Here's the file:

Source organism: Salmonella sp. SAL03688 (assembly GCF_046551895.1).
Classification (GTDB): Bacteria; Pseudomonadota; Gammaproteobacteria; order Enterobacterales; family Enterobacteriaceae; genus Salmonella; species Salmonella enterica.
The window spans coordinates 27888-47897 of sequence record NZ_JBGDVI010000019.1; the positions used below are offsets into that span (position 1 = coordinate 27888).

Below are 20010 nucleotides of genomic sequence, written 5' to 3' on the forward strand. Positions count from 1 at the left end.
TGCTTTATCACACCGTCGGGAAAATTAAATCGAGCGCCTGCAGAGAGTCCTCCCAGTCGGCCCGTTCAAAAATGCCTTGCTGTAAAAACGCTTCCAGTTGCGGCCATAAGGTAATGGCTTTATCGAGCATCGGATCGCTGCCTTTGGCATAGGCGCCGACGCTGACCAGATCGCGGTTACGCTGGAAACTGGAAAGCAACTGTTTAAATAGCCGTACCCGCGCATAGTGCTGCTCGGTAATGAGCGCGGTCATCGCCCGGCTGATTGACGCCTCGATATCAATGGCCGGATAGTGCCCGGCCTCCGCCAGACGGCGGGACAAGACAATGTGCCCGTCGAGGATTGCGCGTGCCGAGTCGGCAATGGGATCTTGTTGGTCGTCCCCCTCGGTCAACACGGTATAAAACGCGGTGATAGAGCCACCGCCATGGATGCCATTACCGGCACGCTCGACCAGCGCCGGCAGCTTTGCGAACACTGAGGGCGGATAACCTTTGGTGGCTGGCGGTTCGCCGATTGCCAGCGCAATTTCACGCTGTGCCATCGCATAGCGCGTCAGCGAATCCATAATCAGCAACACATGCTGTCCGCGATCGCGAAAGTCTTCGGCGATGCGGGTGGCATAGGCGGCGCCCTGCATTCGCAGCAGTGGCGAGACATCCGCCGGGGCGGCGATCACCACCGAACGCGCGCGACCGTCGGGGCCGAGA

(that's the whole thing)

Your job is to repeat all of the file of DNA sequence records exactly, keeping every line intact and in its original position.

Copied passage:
Source organism: Salmonella sp. SAL03688 (assembly GCF_046551895.1).
Classification (GTDB): Bacteria; Pseudomonadota; Gammaproteobacteria; order Enterobacterales; family Enterobacteriaceae; genus Salmonella; species Salmonella enterica.
The window spans coordinates 27888-47897 of sequence record NZ_JBGDVI010000019.1; the positions used below are offsets into that span (position 1 = coordinate 27888).

Below are 20010 nucleotides of genomic sequence, written 5' to 3' on the forward strand. Positions count from 1 at the left end.
TGCTTTATCACACCGTCGGGAAAATTAAATCGAGCGCCTGCAGAGAGTCCTCCCAGTCGGCCCGTTCAAAAATGCCTTGCTGTAAAAACGCTTCCAGTTGCGGCCATAAGGTAATGGCTTTATCGAGCATCGGATCGCTGCCTTTGGCATAGGCGCCGACGCTGACCAGATCGCGGTTACGCTGGAAACTGGAAAGCAACTGTTTAAATAGCCGTACCCGCGCATAGTGCTGCTCGGTAATGAGCGCGGTCATCGCCCGGCTGATTGACGCCTCGATATCAATGGCCGGATAGTGCCCGGCCTCCGCCAGACGGCGGGACAAGACAATGTGCCCGTCGAGGATTGCGCGTGCCGAGTCGGCAATGGGATCTTGTTGGTCGTCCCCCTCGGTCAACACGGTATAAAACGCGGTGATAGAGCCACCGCCATGGATGCCATTACCGGCACGCTCGACCAGCGCCGGCAGCTTTGCGAACACTGAGGGCGGATAACCTTTGGTGGCTGGCGGTTCGCCGATTGCCAGCGCAATTTCACGCTGTGCCATCGCATAGCGCGTCAGCGAATCCATAATCAGCAACACATGCTGTCCGCGATCGCGAAAGTCTTCGGCGATGCGGGTGGCATAGGCGGCGCCCTGCATTCGCAGCAGTGGCGAGACATCCGCCGGGGCGGCGATCACCACCGAACGCGCGCGACCGTCGGGGCCGAGA